4) If, on the other hand, there was no EU at all, every european state would try to exit the crisis with “beggar thy neighbour” policies. But European states are very tightly coupled, so that this would result in an even less democratic economy: for example, the Irish low tax rate are an exmple of beggar thy neighbour policy, and in fact has effects on the french economy (draining taxes away from the french state), though the French never voted for the Irish parliament. This is much less democratic than the French asking to dictate policy to the Irish in exchange for cheaper loans.

On the whole, I think that there are big problems in the EU today, but those problems are not caused by a supposed “lack of democracy”. Instead:
1) The chosen economic policies are very stupid because are based on a “neolib” understanding of world economy. This, however, is a problem generalized throughout Europe, including the “democratically elected” governments of member states.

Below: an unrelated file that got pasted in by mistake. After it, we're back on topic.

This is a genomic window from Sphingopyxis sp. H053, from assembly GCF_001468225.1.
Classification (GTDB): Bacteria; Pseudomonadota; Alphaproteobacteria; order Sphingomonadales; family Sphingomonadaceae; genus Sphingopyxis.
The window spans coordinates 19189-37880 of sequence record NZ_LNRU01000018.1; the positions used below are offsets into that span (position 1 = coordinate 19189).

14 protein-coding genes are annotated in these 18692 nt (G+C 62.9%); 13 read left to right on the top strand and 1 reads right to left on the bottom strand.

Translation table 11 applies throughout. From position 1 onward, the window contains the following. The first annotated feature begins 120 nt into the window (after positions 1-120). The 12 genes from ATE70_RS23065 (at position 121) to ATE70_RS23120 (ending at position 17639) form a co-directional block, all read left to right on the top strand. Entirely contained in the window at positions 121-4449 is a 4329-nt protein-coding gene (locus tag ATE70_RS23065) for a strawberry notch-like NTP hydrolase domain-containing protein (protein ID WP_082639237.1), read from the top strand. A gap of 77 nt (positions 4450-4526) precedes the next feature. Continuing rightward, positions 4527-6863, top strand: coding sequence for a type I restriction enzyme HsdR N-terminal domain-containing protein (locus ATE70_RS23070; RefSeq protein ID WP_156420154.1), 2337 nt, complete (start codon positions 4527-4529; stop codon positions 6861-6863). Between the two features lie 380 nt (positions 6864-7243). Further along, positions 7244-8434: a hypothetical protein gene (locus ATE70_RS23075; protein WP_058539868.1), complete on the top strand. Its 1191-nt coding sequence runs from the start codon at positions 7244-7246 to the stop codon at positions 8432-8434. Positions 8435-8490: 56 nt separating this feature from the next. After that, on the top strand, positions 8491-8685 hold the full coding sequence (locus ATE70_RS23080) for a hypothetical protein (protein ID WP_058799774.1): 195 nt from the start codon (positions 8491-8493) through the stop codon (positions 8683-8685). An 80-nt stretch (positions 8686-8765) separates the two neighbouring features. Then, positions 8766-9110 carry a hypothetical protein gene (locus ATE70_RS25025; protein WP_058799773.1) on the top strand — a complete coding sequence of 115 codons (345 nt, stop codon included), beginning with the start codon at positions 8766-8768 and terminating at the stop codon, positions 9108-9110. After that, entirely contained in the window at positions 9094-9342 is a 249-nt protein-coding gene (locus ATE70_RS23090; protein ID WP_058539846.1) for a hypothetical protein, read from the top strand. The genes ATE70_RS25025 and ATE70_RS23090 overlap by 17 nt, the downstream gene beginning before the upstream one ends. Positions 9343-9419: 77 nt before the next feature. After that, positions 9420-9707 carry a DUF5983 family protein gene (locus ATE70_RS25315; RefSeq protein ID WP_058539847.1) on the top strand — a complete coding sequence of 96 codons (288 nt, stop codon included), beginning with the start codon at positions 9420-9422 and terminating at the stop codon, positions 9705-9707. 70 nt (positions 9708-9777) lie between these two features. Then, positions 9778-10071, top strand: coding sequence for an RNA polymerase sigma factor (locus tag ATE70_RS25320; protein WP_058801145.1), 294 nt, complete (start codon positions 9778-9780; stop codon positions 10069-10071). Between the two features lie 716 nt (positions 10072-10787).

2) Because of, mostly, linguistic barrier, popular political discourse in EU is still based mostly on national level. If what I see here in Italy is a guide for the whole EU, national politicians have all incentives to blame the EU for unpopular policies (that maybe they would implement anyway), thus undermining the EU legitimacy. This is, however, a “cultural” problemof EU citiziens, not a problem caused by EU “evil elites”.

23

Chris Bertram 06.08.11 at 10:27 am

I see the French are now saying they’ll veto any renegotiation unless the corporate tax rate issue is sorted.

http://ht.ly/5cPRz

24

Shay Begorrah 06.08.11 at 11:53 am

Random lurker@21

It is worth reading the entire paper, I think he addresses most of your points.